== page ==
Tag Archives: Jonathan Z. Smith

Setting Terms

I never met Jonathan Z. Smith, although he was hard to miss at conferences. By the time I was a doctoral student his writings were deemed essential reading in several areas of religious studies. Smith, like a few renegade scholars, had doctoral training in one area but went on to teach himself far more diverse subjects, earning him rare accolades as someone who understood a vast amount about religion. That’s something you can do if you have a university willing to back you up. The usual formula for academic success (degrees from Ivy League schools, one of which must be Harvard, dissertation published by Oxford University Press, and letters of recommendation from one or two key players) encourages extreme specialization. Siloed thinking. Only when you’ve found a school that believes in you can you branch out like Smith did. Like most people in my field, I’ve read his stuff.

Scholars can be remarkably naive about how “the system” works. Most, for instance, don’t know that Academia.edu is a for-profit website. Not that there’s anything wrong with that; most of my old papers are available on Academia. The thing is, publishers may not want you to post your research there. You see, academics often believe the results of their research should be free. Thing is, someone has to pay for publishing it. It’s not cheap to publish books or journals. Undercutting a publisher may seem like fun, but then the book prices go up and everybody’s mad. These things are interconnected. Jonathan Z. Smith would’ve understood that.

For reasons poorly comprehended, some academics get publishers’ eyes and they want to build this person up. It may be—more than likely is—that an early book sold well. Nothing says academic veracity like lucre. The more books printed with one’s name on them, the better known said scholar becomes. Some even make it to the level of public intellectuals. It’s not a journey over which an individual has much control. Quite often it’s the support structures offered—steady, tenure-track job, ready acceptance at prestige presses, media exposure. Smith, like my doctoral advisor John C. L. Gibson, never used a computer. Try to get a university post today with that stance. I dare you. He set his own terms. In a world where being an academic means knowing an awful lot about a very little, the shadow of those who’ve earned the right to say a lot about a lot lies long on the ground. But it’s a good idea to ask your publisher before you decide to post things on Academia. Be informed about this little bit.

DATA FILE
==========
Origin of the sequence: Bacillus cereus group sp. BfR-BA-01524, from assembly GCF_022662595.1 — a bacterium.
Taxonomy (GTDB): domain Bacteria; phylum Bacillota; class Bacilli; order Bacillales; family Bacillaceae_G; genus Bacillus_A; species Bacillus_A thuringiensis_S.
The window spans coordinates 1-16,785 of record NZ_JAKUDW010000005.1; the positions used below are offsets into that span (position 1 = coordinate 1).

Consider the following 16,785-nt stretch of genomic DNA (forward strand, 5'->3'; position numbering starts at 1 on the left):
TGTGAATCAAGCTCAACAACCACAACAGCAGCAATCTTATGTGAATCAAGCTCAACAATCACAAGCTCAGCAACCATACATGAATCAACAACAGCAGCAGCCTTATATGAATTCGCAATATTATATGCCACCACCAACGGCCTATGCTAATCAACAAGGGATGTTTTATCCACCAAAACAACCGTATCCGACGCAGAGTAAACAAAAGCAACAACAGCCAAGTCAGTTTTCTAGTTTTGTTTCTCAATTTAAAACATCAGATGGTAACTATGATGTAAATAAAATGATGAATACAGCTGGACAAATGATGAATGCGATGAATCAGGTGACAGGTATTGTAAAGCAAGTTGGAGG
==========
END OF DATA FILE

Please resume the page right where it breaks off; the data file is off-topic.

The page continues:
Not Devil’s Tower

The Sourlands, apart from being the setting of Joyce Carol Oates stories, are one of New Jersey’s characteristic features. Although the Garden State brings visions of heavy industrialization to many imaginations, there are also lots of outdoor options for getting back to nature. One is the Sourland Mountain Preserve. No one’s sure of the origin of the name—was it named after a person, or was the land poor for farming? Could it have come from another language? No matter what the source might be, these areas are today criss-crossed with hiking trails—some of them quite rugged. On a sunny September weekend my wife and I decided to take a walk. The sunshine and cool temperatures made the opportunity beguiling. Although it’s not far from where we live, we’d never been there before. Time to look at a map.

The most distinctive point listed was the Devil’s Half-Acre Boulders. Geonyms, or place names, can be quite evocative. New Jersey and Pennsylvania along the Delaware both lay claim to some impressive boulder fields. The Devil’s Half-Acre was clearly a place for rock climbing, as chalk dust on the trail indicated. It’s not territory that you can get through quickly. But why devilish? Across the Delaware may lie the origins of the name. Near another boulder field, Ringing Rocks, is the site of a tavern along the Pennsylvania Canal. Said to have been the locale of lawlessness, haunted by the ghosts of dead canal workers, the location earned the same diabolical sobriquet in the early nineteenth century. What we found on the Jersey side, however, was an impressive jumble of massive stone and a rather popular hiking path.

“The map is not the territory” Alfred Korzybski once famously wrote. His expression was borrowed and adapted by religionist Jonathan Z. Smith in a book that’s still required reading for those starting out in the field. The point of the saying is that a map is an abstraction. The experience down here on the ground is very different from that projected from a bird’s eye-view. We can easily adjust to the concept however, using maps to tell us what lies ahead. The difficult work of digging a canal, or the unyielding nature of boulders, may symbolically point to the devil. At several points on the trail we had to pull out our map to make sure of our bearings. Trails are hard to follow over rocks. There was no literal devil there, but territory might just help to explain the name on a map.